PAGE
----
Rehabilitation International (RI) September Newsletter

October 26, 2010

 

MONDAY MAIL

September 2010

 FOR RI EC, RIF AND RI MEMBERS

Index:

  • Registration Information for the RI European Regional Conference, EC, RIF, Commissions, and Governing Assembly Meetings, Denmark, November 2010
  • Report on the Millennium Development Goal (MDG) Summit
  • CRPD Ratification Updates
  • Membership News
  • Upcoming Meetings and Events
  • Other News
  • Resource/Opportunities

 

The RI European Regional Conference, Copenhagen, Denmark, November 2010

RI-Europe and the Global RI call on all RI members to join this very important event in Denmark.

The 2nd Announcement for the European Rehabilitation Conference 2010 is available at: http://www.riglobal.org/ and http://www.rehabiliteringsforum.dk/., with information on the program, venue and registration. 

 

Dates for the various meetings in Copenhagen are as follows:

RI EC meeting                               Saturday Nov. 6   All day

RI EC & RI EC/RIF         Sunday Nov. 7      Morning EC & Afternoon EC/RIF

RI Governing Assembly      Monday Nov. 8   All day

RI Commissions                 Tuesday Nov. 9    Morning 9-11:30

Regional Conference          Tuesday Nov. 9    1:00 pm Conference Opening

                                                                  & Plenary Sessions until 6:00 pm

Regional Conference          Wednesday Nov.10 All day Conf., Plenary, Workshops, Parallel Sessions

 

Venus Ilagan, RI Secretary General and Megan Brinster, RI Development and Program Officer attended the National Conference on Implementation of the Convention on the Rights of Persons with Disabilities: Focus on Legal Capacity and Access to Justice in October 13 & 14 in Argentina. Updates for these events will be given in the next Monday Mail.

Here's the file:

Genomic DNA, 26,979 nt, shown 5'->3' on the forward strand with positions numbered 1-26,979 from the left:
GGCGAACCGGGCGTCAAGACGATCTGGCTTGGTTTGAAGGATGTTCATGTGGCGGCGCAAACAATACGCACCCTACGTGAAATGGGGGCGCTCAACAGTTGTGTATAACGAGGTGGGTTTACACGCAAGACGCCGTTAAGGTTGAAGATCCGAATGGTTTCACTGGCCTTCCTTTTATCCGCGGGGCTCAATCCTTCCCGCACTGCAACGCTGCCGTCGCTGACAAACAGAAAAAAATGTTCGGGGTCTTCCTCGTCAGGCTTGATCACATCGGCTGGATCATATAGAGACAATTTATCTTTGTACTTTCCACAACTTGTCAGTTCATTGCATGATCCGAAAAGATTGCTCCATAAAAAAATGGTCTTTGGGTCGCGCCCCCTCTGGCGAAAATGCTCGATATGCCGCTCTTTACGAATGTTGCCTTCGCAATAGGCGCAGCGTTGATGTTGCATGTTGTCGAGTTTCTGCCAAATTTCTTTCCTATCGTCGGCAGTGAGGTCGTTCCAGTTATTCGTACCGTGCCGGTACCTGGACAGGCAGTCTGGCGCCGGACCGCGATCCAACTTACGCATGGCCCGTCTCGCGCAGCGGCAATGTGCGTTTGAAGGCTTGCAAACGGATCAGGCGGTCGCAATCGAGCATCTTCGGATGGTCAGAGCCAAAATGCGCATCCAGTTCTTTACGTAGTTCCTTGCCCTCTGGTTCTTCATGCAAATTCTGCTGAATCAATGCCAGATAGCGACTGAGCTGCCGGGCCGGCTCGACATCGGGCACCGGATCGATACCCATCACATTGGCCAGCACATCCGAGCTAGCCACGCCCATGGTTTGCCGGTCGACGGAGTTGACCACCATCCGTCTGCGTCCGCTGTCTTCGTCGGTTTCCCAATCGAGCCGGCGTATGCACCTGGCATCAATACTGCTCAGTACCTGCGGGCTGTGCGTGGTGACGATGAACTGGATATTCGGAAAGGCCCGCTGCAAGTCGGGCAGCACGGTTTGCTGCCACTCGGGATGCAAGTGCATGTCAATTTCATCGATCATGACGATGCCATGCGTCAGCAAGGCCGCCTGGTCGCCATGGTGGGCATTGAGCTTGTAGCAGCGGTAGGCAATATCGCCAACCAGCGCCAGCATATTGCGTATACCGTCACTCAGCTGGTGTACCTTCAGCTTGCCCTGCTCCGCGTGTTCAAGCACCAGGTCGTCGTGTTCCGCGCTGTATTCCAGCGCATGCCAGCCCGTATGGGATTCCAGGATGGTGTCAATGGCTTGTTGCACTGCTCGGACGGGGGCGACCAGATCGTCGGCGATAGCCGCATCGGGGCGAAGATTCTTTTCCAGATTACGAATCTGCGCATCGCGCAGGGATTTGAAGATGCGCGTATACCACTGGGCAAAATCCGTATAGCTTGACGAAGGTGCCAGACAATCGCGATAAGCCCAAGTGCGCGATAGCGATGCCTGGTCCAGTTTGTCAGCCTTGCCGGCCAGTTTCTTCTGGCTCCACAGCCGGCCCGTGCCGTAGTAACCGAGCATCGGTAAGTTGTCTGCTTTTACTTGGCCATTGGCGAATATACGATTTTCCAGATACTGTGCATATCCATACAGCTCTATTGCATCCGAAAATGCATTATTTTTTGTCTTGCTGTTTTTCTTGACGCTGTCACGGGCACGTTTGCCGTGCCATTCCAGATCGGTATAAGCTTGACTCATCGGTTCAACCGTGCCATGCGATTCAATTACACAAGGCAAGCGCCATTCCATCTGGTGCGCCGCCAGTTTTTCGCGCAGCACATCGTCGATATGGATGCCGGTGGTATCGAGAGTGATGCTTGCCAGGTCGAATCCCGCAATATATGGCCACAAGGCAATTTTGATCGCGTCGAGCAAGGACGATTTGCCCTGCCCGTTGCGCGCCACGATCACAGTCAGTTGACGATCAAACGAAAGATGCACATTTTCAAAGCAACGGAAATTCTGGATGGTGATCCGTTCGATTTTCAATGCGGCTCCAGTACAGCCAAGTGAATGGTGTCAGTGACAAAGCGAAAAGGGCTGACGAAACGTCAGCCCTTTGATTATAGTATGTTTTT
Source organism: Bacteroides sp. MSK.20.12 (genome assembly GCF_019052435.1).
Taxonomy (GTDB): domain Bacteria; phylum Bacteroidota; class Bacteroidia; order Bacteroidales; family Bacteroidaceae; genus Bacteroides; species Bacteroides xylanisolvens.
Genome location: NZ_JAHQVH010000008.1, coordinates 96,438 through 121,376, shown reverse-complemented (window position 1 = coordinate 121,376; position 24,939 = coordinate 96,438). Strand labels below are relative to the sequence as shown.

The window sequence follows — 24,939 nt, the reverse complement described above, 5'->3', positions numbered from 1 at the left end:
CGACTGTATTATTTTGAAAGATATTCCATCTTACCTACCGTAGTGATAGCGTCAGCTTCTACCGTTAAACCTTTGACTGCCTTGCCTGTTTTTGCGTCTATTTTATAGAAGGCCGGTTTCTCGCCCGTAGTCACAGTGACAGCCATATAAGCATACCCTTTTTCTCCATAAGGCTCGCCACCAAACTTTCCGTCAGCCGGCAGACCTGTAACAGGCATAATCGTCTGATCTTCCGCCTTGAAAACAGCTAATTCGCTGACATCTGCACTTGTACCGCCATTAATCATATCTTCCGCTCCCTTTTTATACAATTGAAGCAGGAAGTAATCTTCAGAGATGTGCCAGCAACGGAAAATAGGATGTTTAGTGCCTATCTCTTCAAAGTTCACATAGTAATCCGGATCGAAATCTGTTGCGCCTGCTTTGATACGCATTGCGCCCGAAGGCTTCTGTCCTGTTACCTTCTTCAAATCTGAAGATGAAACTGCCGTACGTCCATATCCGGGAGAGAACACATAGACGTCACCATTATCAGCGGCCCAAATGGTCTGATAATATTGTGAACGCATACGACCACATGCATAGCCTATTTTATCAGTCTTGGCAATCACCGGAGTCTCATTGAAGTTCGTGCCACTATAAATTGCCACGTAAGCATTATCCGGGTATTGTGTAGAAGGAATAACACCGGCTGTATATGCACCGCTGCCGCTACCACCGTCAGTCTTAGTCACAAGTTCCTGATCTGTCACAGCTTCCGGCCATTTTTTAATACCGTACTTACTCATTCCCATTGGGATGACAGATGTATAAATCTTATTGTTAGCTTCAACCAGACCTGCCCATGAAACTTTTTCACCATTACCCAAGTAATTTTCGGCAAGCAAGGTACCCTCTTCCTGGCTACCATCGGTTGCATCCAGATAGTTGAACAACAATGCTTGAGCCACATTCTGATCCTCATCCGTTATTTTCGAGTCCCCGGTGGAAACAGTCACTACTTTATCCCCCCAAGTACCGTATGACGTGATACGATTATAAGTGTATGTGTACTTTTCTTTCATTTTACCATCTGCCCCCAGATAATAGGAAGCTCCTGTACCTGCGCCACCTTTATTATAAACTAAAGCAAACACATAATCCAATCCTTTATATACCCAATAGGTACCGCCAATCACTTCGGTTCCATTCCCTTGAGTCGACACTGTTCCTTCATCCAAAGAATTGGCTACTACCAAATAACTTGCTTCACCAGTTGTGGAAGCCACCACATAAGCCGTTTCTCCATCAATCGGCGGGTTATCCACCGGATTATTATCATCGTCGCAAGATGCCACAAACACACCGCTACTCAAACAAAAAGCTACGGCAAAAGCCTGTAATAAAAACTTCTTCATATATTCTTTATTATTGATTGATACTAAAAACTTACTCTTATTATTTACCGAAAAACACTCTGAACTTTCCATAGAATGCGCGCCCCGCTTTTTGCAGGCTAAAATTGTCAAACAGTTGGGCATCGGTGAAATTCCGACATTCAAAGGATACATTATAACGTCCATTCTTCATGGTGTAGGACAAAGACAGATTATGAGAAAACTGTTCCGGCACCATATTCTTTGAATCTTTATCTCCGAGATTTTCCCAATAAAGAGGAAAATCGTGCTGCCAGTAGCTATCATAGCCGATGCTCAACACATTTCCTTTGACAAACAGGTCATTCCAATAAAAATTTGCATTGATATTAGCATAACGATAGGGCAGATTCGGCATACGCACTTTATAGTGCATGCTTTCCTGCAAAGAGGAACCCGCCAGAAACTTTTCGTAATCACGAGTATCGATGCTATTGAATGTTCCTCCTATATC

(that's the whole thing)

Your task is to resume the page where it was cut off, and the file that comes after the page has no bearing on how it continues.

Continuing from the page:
Report on the Millennium Development Goal (MDG) Summit:

September 20, 2010

During the week of September 20, 2010, members of RI attended the Millennium Development Goal (MDG) Summit at the United Nations. They were able to do so as representatives of an NGO with consultative status with the UN Economic and Social Council. The Summit was opened on September 20 by UN Secretary-General Ban Ki-moon who reminded the General Assembly that they were there “because the fight for a more prosperous, stable and equitable world is itself at the heart of the mission of the United Nations.” These remarks spoke of the promise made ten years ago by the international community to fulfill the 8 MDGs of eradicating extreme poverty and hunger, achieving universal primary education, promotion gender equality and empowering women, reducing child mortality, combating HIV/AIDS, promoting environmental stability, and developing a global partnership for development.